Friday, November 5, 2010



By Jerry Okungu

Nairobi, Kenya

November 5, 2010

On Friday afternoon, the D- day came to pass in Tanzanian history. Its fourth president, Jakaya Kikwete was reelected for a second and last term.

After so many weeks of anxiety and uncertainty within the political circles, this breath-taking and suspense that lasted almost one week was finally over. It was the kind of waiting that could have triggered off some dangerous scenarios in a politically charged nation like Tanzania.

With rumours flying around that the National Electoral Commission deliberately delayed announcing results in order to doctor them, as a Kenyan, I remembered those tough moments in 2007 when our own Electoral Commission delayed the results as the then ECK Chairman mockingly told Kenyans that some of his officers were still cooking the results!

If some Tanzanians went to the streets in various parts of the country to protest delays and even claim that their votes were stolen, they should be grateful that these disturbances did not degenerate into uncontrolled lawlessness as we had in Kenya three years ago. It also shows that they may not have reached their tipping point with the current regime that they so “overwhelmingly” returned to power in a popular vote.

Yes, there were claims that the powers that be may have lent a hand in Kikwete’s victory considering that he ran his campaign as an incumbent however, this kind of claim has been standard practice in Africa whenever a sitting president faces a credible opposition such as the one that Dr. Slaa offered to Kikwete. However, there is one fact that all political observers cannot afford to ignore; sometimes massive crowds at political rallies can be deceptive. Unless the cheerleaders actually take the vote and walk to the polling stations on a voting day to vote their candidate, such crowds will always remain crowds.

Jakaya Kikwete faced two strong opponents. Among them, Kikwete garnered 61% of the votes, leaving the two opponents to collect the remaining 39% between them. It therefore implies that even if the two main opposition candidates joined forces against the CCM, they would still have lost badly to the ruling party.

The other lesson for Tanzanians is this; they have yet to find a winning formula for regime change. The CCM is still too entrenched to be shaken by any party and if they are not careful, they may just produce the fifth president from the grand old party of Mwalimu Julius Kabarage Nyerere.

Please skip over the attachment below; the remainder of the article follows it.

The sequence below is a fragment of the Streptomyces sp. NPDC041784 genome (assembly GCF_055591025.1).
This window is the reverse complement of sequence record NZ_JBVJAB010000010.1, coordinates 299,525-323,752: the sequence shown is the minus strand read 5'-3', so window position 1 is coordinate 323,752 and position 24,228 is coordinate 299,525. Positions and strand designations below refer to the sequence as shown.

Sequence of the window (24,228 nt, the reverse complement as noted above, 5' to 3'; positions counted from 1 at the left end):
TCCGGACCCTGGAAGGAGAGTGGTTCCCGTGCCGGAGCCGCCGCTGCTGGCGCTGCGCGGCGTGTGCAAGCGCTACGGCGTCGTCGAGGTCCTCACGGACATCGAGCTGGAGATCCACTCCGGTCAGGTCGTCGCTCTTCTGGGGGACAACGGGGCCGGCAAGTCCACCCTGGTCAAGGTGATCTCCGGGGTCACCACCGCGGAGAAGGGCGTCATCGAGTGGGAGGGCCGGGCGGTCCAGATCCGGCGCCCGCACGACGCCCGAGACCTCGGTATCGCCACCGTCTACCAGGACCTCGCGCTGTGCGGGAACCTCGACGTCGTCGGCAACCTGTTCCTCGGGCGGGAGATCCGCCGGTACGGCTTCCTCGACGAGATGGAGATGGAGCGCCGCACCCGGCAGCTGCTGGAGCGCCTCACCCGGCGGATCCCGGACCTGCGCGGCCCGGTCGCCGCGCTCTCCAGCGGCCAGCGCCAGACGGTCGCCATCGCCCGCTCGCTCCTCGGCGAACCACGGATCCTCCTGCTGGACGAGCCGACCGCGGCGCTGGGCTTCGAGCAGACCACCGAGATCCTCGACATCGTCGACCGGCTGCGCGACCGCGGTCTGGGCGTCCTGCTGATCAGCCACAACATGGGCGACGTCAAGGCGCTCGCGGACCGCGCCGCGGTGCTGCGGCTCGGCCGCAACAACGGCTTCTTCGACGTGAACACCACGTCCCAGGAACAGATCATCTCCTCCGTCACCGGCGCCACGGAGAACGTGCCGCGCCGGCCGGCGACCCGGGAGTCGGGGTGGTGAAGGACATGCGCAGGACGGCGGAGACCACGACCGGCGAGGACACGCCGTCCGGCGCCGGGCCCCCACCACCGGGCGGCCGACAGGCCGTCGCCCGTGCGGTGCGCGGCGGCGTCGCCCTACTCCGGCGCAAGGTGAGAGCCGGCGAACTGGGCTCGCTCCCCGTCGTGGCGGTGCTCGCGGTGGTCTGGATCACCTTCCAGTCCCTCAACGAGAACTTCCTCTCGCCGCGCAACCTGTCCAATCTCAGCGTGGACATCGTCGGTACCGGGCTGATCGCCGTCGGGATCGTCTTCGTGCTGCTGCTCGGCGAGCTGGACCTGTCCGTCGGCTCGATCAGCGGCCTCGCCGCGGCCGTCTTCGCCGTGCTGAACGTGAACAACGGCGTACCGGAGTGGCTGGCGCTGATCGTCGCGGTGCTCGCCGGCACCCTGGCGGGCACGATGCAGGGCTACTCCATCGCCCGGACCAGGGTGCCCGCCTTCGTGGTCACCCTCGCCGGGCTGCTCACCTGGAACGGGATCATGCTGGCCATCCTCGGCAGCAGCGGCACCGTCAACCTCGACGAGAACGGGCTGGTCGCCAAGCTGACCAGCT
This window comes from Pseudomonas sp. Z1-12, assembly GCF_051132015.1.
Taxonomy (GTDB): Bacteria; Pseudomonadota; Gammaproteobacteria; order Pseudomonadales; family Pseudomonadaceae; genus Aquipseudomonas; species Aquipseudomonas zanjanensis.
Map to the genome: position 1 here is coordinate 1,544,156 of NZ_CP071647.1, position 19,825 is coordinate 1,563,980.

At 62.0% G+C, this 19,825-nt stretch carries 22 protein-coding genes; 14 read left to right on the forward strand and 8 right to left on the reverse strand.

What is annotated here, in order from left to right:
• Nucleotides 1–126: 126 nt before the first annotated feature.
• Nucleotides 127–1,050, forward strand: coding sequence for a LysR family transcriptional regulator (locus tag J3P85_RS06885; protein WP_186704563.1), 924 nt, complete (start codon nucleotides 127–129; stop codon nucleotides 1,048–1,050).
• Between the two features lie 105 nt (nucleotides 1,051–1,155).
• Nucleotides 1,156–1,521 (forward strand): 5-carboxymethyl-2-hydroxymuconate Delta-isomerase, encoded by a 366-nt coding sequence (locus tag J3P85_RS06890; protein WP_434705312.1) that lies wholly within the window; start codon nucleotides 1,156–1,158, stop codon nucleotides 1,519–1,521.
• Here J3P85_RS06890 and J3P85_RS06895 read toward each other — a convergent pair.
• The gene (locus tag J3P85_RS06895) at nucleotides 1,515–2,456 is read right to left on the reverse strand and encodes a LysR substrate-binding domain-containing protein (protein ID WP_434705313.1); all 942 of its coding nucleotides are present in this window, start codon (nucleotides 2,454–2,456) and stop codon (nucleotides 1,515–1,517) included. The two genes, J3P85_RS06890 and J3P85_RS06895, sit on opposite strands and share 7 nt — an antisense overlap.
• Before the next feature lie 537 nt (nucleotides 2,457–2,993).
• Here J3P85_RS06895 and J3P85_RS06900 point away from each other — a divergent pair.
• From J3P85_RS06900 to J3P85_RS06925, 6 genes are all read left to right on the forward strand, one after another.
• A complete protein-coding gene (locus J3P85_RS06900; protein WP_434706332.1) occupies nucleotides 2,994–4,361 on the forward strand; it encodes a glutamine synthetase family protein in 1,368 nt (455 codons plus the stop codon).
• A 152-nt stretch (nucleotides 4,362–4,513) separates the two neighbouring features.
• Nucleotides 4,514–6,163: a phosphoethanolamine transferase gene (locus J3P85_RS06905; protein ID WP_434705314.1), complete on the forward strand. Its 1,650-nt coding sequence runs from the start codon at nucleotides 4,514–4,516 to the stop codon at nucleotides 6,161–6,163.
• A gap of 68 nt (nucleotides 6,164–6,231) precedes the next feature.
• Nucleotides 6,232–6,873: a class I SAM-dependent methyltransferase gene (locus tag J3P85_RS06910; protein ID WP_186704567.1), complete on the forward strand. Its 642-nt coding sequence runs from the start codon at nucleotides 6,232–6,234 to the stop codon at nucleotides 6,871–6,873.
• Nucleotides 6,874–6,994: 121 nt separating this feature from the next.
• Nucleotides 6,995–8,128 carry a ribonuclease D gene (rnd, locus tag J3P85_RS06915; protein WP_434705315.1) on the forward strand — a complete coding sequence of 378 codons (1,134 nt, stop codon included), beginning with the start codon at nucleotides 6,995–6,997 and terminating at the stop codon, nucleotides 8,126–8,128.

Having observed the campaigns in Tanzania through the eyes of the Tanzanian press, one wonders where Dr. Wilbroad Slaa went wrong when in the early stages of the campaign he appeared to have had the upper hand. Did he really have the right message for Tanzanians? Did he underestimate the mood in Tanzania? Did he underrate the power of CCM and an incumbent president?

Watching Jakaya Kikwete hit the road in the last days of the campaign, I got the feeling that the CCM supremo had borrowed a leaf from President Kibaki when the then ailing president hit the road for his reelection in 2007. In our situation, Kenyans marveled at the energy of President Kibaki who adopted a door to door campaign in search of votes to the extent that even if he lost, it would not have been for lack of giving it his all.

In Tanzania’s case, Kikwete perhaps led Slaa to think Jakaya could be a pushover, allowed so much politics of slander to cloud his presidency then came from behind to campaign on the platform of a vilified innocent victim. And when he started playing the victim, sympathy votes swung the pendulum to his side leaving the seemingly popular Slaa completely confused and lost.

Talking to one Rosemary Mwakitwange in Tanzania, she explained that there were two problems with Dr. Slaa’s team. The first problem was that it was composed of relatively young Tanzanians. Secondly, when the vote counting dragged on for nearly a week, most of his young supporters manning the booths got tired and left even before counting started, trusting that the returning officers and the NEC would do the honourable thing. They didn’t. In elections in Africa, you don’t take chances with your votes let alone trusting others to keep vigil on your behalf.

Now that it is all over despite Chadema protests; there are only two options for Dr. Slaa. He either loses gracefully and waits for another five years or contests the elections in a court of law. In my opinion, it is better to go with the former because winning an election petition against a sitting president in Africa can be a tall order, even taller than Mt. Kilimanjaro.

Meanwhile, congratulations President Kikwete on your victory. You fought the good fight and won like a true warrior!